The first few weeks of a new year always seem the same: It’s a new year and a new me, which means a list of New Year’s resolutions. I scroll through Facebook and see person after person after person posting their resolutions. Most of the lists look the same: 1. Exercise more, 2. Eat healthier, 3. Spend less time on my phone and more time with my family and friends, 4. Give back more, and 5. Travel more.
A few weeks into January, the excitement of the New Year passes, and life gets back to normal. You forget to buy vegetables, so you order pizza. You skip the gym one night, and soon that one night turns into one week, which soon turns into the entire month. Once these things begin to happen, New Year’s resolutions become null and void because it’s honestly too easy to break a resolution.
“Resolution” is often defined as a plan. But plans change, right? However, setting a “challenge” has always appealed to me because it’s a test and a dare. Instead of making New Year’s resolutions, I decided to make a list of challenges for 2016 — specifically, financial challenges.
Last year was the first year I really started budgeting. I didn’t fully commit until September, but when I did commit, I was all in — or so I thought. I created a color-coded spreadsheet with all of my expenses and income, I recorded every dollar I spent, and I created an outline with my savings goals. But, in the end, I didn’t do quite as well as I had planned because I still spent more than I saved.
Even though I put pieces in place for success, I didn’t have specific challenges, so I wasn’t pushing myself to improve. So, I sat down and wrote a list that ended up including almost 30 financial challenges. I was overwhelmed by the time I finished, and I felt like the list was far too extensive, so I narrowed it down to six challenges that are important, doable, prioritize savings, and target my financial “problem areas” of 2015.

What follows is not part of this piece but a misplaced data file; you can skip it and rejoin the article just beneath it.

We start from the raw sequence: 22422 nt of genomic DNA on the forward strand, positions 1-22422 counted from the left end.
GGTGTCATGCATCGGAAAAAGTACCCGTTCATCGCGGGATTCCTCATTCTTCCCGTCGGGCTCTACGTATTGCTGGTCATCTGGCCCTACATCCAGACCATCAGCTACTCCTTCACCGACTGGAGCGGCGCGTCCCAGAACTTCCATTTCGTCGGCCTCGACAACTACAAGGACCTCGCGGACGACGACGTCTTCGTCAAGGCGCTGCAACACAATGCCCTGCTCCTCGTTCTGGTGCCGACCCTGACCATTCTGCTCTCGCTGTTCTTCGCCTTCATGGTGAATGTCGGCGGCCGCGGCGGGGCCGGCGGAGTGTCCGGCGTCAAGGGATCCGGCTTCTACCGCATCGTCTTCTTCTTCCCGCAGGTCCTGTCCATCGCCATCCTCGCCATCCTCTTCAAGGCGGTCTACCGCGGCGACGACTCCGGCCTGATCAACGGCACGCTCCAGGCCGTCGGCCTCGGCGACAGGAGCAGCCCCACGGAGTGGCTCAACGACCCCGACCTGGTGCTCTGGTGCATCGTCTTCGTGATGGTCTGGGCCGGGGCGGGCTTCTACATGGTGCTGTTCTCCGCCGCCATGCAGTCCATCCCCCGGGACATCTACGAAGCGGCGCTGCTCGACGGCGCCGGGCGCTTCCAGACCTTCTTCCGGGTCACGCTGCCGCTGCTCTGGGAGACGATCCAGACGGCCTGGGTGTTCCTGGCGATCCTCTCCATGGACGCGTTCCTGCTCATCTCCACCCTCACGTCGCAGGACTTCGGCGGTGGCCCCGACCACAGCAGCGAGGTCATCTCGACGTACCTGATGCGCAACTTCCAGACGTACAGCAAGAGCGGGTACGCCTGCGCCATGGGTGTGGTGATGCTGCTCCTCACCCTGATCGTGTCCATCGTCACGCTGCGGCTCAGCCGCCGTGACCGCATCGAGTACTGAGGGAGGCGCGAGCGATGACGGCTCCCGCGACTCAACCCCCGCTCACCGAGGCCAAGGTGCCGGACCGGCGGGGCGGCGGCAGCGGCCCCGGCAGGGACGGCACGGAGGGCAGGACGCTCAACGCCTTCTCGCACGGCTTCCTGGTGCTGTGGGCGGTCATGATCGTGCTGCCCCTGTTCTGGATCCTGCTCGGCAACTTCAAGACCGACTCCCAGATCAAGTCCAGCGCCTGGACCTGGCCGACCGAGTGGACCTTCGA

1. Limit my online shopping.
Online shopping is one of my biggest weaknesses. I see a product advertisement for books, shoes, purses, jewelry, or kitchen gadgets, and I’m instantly intrigued. So what do I do? I find it online, enter my credit card information, and hit that “order” button.
When I open my internet browser, my most frequently visited websites are displayed, which includes three of my favorite online stores: Nordstrom, Zappos, and Amazon. Even though it’s still easy to type the store name into the search box, I’ve deleted these three favorites from the home page display so I won’t see them as often. In addition to blocking them from my immediate sight, I am making a concerted effort to stop myself from even browsing to eliminate temptation. Overall, my goal is to not shop for anything but actual necessities online.
2. Use my library card more.
I love to read. I like to purchase hard-copy books instead of downloading them because I like to physically hold the book, and it feels like I’m somehow supporting the author more (though I could be totally wrong). The problem with buying books is the cost. For someone like me, who reads whenever possible, it can quickly add up. Last year alone, I spent at least $300 on books. I want to bring that number down by at least 2/3s by going to the library more. I have a long list of classics I want to read that I know I can borrow from the library, so I’m focusing on those books first. My local library also gets most new releases, which is also a great place for me to look. This way, I’ll save money, support a local institution, and mark a bunch of classics I’ve been meaning to read off my list.
3. Earn cash back bonuses.
My credit card company offers an extra 5% cash back bonus on purchases made from certain online stores. All I have to do is follow a link provided by my credit card company to cash in on these, but I never remember to follow through. While I am challenging myself to shop online less this year, I’m also making a note to check with my credit card company before I purchase anything, so I can get into the habit of using the sites that offer the extra 5% bonus.